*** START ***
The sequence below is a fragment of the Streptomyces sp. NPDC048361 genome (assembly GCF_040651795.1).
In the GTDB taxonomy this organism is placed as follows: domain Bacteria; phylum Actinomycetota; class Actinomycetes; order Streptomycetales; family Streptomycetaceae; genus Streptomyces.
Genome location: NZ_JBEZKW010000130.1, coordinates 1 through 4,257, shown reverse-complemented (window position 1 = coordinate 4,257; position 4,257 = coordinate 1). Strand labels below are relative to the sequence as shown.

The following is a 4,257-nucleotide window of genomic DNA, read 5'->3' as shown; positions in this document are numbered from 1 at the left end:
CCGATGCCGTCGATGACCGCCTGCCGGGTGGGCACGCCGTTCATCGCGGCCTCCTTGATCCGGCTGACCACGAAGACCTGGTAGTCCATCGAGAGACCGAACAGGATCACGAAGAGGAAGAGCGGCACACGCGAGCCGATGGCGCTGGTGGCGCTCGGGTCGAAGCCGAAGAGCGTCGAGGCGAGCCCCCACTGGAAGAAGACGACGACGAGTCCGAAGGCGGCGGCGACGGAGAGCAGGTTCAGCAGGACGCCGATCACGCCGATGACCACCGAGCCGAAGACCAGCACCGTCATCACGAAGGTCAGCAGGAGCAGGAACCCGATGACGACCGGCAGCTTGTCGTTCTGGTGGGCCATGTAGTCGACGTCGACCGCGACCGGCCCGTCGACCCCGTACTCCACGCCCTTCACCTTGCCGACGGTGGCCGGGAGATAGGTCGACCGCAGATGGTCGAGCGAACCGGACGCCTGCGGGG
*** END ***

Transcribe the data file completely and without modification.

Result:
The sequence below is a fragment of the Streptomyces sp. NPDC048361 genome (assembly GCF_040651795.1).
In the GTDB taxonomy this organism is placed as follows: domain Bacteria; phylum Actinomycetota; class Actinomycetes; order Streptomycetales; family Streptomycetaceae; genus Streptomyces.
Genome location: NZ_JBEZKW010000130.1, coordinates 1 through 4,257, shown reverse-complemented (window position 1 = coordinate 4,257; position 4,257 = coordinate 1). Strand labels below are relative to the sequence as shown.

The following is a 4,257-nucleotide window of genomic DNA, read 5'->3' as shown; positions in this document are numbered from 1 at the left end:
CCGATGCCGTCGATGACCGCCTGCCGGGTGGGCACGCCGTTCATCGCGGCCTCCTTGATCCGGCTGACCACGAAGACCTGGTAGTCCATCGAGAGACCGAACAGGATCACGAAGAGGAAGAGCGGCACACGCGAGCCGATGGCGCTGGTGGCGCTCGGGTCGAAGCCGAAGAGCGTCGAGGCGAGCCCCCACTGGAAGAAGACGACGACGAGTCCGAAGGCGGCGGCGACGGAGAGCAGGTTCAGCAGGACGCCGATCACGCCGATGACCACCGAGCCGAAGACCAGCACCGTCATCACGAAGGTCAGCAGGAGCAGGAACCCGATGACGACCGGCAGCTTGTCGTTCTGGTGGGCCATGTAGTCGACGTCGACCGCGACCGGCCCGTCGACCCCGTACTCCACGCCCTTCACCTTGCCGACGGTGGCCGGGAGATAGGTCGACCGCAGATGGTCGAGCGAACCGGACGCCTGCGGGG